Mel Brooks releases his rather belated Star Wars spoof Spaceballs. Featuring Pizza the Hutt and the catchphrase “the Schwartz be with you,” it receives mixed reviews.
Jedi director Richard Marquand dies suddenly, age 49.
Now in his forties, Mark Hamill begins voicing The Joker, for Batman The Animated Series. It proves to be probably his most successful non-Star Wars role and leads to lots of other voice work.
Lucas announces plans to make three films set before the 1977-83 trilogy, after all.
Peter Cushing (Grand Moff Tarkin) dies, aged 81.
To mark the franchise’s 20th birthday Special Editions of all three films. Although many fans are keen to see the films on the big screen, many are annoyed by the sometimes intrusive changes Lucas inserts into these and later new editions.
Star Wars Episode I: The Phantom Menace is released. It is directed by George Lucas and is his first film as director since 1977’s Star Wars. He also directs the two subsequent sequels Attack of the Clones and Revenge of the Sith. The cast (with the exception of newcomer Jake Lloyd who plays young Anakin) are, unlike the 1977 film, mostly quite well known already: Ewan McGregor , Natalie Portman, Liam Neeson, Samuel L. Jackson.
The Phantom Menace makes more money than any of the first six Star Wars films (ignoring inflation).
The film disappoints many however, criticism (now often on the internet) largely centring on, the racial stereotyping evident in the character of some of the alien species, the character of Jar Jar Binks and the apparent overuse of CGI (and many other things). The character of Darth Maul proves popular, however.
Sir Alec Guinness (Obi-Wan Kenobi) dies age 86. He did not enjoy the production of Star Wars (Harrison Ford dubbed him “Mother Superior” on set) but liked the finished product when he saw it. The role did make him very rich but he disliked the fact that he was soon better known for it than anything else in his forty years on screen.
Episode II Attack of the Clones is released with Hayden Christiansen (then largely unknown and indeed still so, aside for this role) joins the cast as the older Anakin. A light sabre fight featuring Yoda proves popular and generally the film is slightly better received than Phantom (although does much less business).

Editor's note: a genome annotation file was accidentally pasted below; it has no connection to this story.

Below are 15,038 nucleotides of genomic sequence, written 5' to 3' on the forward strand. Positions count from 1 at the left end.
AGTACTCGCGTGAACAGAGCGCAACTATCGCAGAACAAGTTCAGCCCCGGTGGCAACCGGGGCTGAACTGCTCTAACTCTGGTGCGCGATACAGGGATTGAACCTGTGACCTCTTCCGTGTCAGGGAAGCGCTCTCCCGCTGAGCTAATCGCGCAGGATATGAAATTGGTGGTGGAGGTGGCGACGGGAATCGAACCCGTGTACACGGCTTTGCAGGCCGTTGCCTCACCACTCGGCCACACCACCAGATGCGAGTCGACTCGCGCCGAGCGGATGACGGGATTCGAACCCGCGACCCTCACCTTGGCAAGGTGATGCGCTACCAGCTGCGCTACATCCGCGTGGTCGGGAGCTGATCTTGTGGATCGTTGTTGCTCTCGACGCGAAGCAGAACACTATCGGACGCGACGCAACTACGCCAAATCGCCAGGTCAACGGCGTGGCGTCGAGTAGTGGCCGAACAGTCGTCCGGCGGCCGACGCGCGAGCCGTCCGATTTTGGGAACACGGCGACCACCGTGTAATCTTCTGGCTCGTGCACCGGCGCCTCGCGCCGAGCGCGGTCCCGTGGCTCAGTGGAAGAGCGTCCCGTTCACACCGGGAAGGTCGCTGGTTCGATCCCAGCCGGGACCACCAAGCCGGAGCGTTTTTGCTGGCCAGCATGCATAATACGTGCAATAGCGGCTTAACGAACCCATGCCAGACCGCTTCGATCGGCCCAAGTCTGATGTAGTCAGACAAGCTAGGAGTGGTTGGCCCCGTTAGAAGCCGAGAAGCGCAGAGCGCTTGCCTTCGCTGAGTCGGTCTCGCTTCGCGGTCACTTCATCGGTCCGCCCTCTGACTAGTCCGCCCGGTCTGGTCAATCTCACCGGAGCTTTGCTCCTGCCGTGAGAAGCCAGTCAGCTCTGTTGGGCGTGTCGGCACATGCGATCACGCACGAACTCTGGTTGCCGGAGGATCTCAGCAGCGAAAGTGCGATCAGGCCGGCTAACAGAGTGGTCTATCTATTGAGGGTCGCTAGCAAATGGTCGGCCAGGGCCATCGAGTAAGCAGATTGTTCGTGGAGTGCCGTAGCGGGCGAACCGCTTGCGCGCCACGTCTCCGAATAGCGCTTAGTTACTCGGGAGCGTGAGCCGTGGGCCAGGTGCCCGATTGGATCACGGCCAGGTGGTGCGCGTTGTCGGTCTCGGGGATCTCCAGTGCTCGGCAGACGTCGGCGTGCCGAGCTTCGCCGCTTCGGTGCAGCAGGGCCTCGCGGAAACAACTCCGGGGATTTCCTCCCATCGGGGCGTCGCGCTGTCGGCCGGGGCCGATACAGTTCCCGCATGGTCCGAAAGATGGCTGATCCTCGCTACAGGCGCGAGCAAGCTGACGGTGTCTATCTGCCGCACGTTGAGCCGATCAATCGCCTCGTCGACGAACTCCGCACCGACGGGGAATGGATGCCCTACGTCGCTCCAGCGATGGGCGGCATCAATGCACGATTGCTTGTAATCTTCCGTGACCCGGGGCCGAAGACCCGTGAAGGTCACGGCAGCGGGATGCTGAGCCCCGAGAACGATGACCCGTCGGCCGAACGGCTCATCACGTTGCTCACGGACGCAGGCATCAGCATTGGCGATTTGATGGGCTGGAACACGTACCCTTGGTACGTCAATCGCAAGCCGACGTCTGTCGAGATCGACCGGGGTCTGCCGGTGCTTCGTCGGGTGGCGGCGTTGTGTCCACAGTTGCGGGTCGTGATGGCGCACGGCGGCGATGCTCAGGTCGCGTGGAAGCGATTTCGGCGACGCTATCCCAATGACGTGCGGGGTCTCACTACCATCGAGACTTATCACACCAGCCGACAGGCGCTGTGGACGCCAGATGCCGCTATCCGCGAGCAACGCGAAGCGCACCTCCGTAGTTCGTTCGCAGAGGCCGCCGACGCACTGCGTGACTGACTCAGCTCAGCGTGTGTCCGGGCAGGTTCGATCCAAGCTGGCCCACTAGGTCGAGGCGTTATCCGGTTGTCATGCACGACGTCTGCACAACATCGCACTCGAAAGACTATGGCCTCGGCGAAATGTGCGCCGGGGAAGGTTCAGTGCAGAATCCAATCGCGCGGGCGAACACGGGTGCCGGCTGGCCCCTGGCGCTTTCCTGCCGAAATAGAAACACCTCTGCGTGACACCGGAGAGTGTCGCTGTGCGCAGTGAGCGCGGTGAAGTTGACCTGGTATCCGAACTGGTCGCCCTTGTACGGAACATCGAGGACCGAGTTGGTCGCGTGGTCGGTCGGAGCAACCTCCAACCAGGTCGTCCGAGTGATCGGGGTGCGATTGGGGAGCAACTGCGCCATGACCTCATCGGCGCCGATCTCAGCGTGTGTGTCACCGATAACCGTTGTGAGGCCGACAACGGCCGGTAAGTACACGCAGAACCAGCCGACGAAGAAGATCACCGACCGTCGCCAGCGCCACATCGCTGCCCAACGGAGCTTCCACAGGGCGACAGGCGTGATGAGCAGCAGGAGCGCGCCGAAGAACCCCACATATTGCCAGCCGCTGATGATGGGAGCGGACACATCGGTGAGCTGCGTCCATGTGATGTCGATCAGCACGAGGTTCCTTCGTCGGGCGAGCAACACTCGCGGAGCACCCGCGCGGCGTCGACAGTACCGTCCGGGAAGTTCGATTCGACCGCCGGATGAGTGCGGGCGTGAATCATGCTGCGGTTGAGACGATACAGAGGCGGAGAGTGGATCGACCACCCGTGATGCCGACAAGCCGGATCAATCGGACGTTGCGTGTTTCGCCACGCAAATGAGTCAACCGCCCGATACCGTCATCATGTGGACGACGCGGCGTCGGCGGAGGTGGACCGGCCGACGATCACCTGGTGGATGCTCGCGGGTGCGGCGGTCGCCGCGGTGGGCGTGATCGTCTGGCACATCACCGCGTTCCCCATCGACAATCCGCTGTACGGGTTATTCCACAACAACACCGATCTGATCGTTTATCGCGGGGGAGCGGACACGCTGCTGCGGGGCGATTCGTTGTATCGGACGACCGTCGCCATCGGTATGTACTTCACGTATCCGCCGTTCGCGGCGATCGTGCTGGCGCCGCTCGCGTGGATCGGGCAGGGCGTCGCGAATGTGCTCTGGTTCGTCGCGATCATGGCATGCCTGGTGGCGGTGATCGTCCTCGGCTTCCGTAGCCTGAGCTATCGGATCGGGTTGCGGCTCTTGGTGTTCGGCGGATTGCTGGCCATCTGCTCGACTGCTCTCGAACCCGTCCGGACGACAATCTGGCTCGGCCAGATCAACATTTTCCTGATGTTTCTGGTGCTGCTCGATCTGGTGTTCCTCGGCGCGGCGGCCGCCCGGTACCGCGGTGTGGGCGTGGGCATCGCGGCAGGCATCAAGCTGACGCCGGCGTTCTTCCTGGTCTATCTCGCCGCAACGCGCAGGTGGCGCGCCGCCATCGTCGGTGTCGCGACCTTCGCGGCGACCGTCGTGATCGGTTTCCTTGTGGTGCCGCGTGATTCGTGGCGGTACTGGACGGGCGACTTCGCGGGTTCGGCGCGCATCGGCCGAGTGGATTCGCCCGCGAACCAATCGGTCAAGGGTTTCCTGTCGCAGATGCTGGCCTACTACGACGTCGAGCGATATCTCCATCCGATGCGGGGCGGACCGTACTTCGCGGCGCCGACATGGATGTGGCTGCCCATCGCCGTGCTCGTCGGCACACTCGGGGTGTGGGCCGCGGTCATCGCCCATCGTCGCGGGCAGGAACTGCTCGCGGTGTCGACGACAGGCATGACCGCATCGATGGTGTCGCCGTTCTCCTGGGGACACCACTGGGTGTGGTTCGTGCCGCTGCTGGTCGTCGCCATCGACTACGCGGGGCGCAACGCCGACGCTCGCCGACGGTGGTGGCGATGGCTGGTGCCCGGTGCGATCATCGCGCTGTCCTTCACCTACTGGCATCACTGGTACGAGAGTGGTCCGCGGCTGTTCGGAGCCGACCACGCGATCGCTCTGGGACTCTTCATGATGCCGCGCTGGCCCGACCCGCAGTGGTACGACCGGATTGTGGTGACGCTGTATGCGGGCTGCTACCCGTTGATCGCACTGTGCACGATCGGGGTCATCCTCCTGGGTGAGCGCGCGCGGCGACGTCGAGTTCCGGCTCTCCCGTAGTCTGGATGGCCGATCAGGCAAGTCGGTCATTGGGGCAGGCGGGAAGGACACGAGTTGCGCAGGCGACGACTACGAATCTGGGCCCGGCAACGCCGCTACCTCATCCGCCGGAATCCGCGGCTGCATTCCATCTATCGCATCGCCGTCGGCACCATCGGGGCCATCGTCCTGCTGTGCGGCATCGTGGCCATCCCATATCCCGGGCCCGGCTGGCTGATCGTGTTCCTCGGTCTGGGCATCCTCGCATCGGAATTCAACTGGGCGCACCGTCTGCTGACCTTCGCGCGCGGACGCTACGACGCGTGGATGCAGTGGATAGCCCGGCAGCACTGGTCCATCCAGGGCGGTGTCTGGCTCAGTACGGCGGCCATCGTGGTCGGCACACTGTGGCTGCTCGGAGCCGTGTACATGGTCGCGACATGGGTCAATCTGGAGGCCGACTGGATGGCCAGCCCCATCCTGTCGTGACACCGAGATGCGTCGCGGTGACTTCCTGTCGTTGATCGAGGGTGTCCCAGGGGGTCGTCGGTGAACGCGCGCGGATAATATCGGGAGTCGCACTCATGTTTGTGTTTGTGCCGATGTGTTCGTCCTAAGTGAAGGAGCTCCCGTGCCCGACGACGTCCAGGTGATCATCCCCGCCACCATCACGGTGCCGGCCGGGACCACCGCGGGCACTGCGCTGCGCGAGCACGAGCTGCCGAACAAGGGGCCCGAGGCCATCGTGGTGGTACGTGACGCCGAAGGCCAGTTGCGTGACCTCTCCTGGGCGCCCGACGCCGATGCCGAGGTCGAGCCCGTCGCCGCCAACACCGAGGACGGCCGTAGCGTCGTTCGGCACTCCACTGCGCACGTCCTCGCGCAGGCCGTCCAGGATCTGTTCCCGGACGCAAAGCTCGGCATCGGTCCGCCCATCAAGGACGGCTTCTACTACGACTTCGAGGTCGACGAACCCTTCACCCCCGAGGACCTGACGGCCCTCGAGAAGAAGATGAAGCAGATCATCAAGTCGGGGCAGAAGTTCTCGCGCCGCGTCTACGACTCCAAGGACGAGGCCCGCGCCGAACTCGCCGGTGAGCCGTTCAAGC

Genndy Tartakovsky produces Clone Wars, an acclaimed animated series set between Attack of the Clones and Revenge of the Sith.
Episode III Revenge of the Sith, the third and final prequel is released. It is much more popular than either Phantom or Clones with fans and is the second highest grossing SW film thus far (ignoring inflation). Most fans prefer the 1977-83 trilogy, however. There are no more proper Star Wars films for another decade.
Star Wars: The Clone Wars, an animated film is released. It is panned by the critics and flops at the box office. Despite this, a new Star Wars: Clone Wars TV series begins. Tartakovsky, who was behind the first Clone Wars series is not involved.
Empire director Irvin Kershner dies aged 86.
Disney buys the Star Wars franchise off Lucas for $4.05 billion or £2.5 billion. Plans for a new trilogy, the first directed by JJ Abrams, then at the helm of the two recent Star Trek films.
Clone Wars is cancelled as focus shifts towards the new films.
Star Wars Rebels, a 3D CGI animated series set between Revenge of the Sith but before A New Hope begins.
Rogue One, a spin off Star Wars film is due for release in 2016, followed by another spin off film based around Han Solo’s early years.
Ford, scheduled to feature in The Force Awakens is slightly injured in a light aircraft crash. His 73rd birthday is in July.
Christopher Lee (Count Dooku in the prequels, though better known for many other roles) dies aged 93.
The Force Awakens is scheduled for release later this month.